So I’m probably not going to take another course for awhile. I’m also scaling back on other commitments I’ve made. Right now, I’m trying to focus more on my family.

Am I setting back women’s rights by choosing my family’s happiness over my own goals? Even if it makes me happier too? Maybe my goals are just shifting rather than being sacrificed – I’d like to be a strong women with an interesting life, deep friendships, a successful business, and a thriving family, and that’s a good enough goal for now.

Renee, I hope you can understand.


  1. Inspiring Tamara. I think we all need to step back and look at what is the most important in our lives and focus on those things. I know I will be! <3

  2. One of your goals is a happy family, and a peaceful home life.

    Dads give up goals for families too- It’s what parents do. Not what women do, not what men do. It’s not only one gender’s job. It’s raising a healthy, happy child. They put the health and happiness of their kids first. Sometimes that means delaying something that a parent will enjoy, be it a scary movie that must wait until the kids are asleep, or a career path that has to wait until the parent’s time commitment doesn’t put the whole family in upset.

    I hope you get to take your classes sooner, rather than later. :)

  3. hey! i’m on the IBCLC train too. mine got derailed when i got pregnant with my second child. somehow, going back to work, taking courses while paying off debts and parenting my first child didn’t add up to enough hours in the day (or money in the bank!) (–or patience in the world).

    the way i see it, becoming an IBCLC is a long-term goal. it’s the kind of thing that can be put on hold for a few years. my children cannot be put on hold for a few years. i know i’m not alone in putting my goals on hold because of motherhood, and when i have time again i’ll be getting right back on that train again – probably the local, which will take FOREVER to get to it’s destination, but eventually it will get there. if i change my mind between now and then, it’s because i’ve grown and changed. i won’t resent that one bit and i won’t foolishly cling to a dream that i no longer aspire to fulfill.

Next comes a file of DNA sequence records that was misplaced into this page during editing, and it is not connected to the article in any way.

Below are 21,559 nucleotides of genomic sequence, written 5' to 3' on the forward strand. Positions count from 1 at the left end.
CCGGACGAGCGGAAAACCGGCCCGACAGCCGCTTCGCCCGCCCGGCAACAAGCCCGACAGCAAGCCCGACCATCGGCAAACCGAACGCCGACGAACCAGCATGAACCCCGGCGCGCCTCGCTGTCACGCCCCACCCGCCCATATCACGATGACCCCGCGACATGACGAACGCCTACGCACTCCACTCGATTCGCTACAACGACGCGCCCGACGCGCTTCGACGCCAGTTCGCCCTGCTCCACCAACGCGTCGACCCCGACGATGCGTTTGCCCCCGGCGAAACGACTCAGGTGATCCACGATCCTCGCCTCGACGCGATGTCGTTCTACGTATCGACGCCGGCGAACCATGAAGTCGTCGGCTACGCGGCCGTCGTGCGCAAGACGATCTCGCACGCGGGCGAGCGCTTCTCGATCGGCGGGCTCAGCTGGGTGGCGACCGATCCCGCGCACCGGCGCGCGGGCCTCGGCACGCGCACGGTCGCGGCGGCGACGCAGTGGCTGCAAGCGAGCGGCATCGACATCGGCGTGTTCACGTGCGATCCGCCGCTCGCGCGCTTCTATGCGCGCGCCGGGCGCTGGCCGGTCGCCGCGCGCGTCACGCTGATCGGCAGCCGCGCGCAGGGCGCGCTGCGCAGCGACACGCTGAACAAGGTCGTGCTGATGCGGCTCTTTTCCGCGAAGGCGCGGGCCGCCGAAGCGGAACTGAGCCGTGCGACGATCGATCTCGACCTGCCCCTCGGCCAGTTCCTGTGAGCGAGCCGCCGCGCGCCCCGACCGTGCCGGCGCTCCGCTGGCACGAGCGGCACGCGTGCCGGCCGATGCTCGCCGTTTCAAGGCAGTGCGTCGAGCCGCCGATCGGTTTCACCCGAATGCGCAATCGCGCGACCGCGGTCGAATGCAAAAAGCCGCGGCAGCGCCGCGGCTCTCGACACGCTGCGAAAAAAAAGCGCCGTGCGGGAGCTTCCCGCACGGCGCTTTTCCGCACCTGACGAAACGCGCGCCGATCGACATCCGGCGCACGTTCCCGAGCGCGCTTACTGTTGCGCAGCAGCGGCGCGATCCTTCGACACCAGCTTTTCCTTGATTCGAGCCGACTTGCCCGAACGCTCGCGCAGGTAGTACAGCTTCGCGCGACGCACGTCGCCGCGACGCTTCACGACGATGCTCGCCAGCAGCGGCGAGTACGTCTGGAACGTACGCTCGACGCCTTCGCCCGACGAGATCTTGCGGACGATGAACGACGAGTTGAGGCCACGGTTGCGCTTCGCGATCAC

on a separate note, i’m so sick of people saying that AP is about martyring yourself for your kids. Every single authority on AP (that I’ve read) says ‘these are the tools – use the ones that work for you’. there’s totally no pressure.

  4. May I be so bold as to point out that you DO have goals?

    Goals to raise daughters who know they are loved, valued and worthy of their mama’s attention? Goals to become an LC, to be a great wife and friend… I’m sure you can fill in a tonne of goals you have.

    I didn’t hear the interview myself, but my husband did and we had a chat about what I thought of it, and this is it…

    I believe (as a mom who practiced AP, and nursed my kids for 11 straight years) that to mother our children in the way we CHOOSE to mother our children doesn’t mean sacrificing our goals, it just means that we can’t have everything all at once. My religious beliefs teach me that there is a season for all things, and in the right time, all things will come to pass as they are meant to.

    We live in a “here and now” society, and as a whole, our society is not great at waiting for anything. This makes it a bit tricky to focus both on our goals for our professional/personal lives while also focusing on young children who need the care and attention of their parents.

    So, when all is said and done, I believe you can have your cake and eat it to, you just have to bake it first, and that takes a bit of time ;)

  5. I am SO proud of you (although I always am) I have tears in my eyes!

  6. What gets me is the attitude that feminism must equal pursuing work outside the home, or personal goals that are separate from family life. Here I thought the idea was for equal opportunity and choice. I get frustrated by women who feel the need to prescribe for other woman how they should choose to use their minds and their time. Is having other women tell me how to act any less oppressive than patriarchy?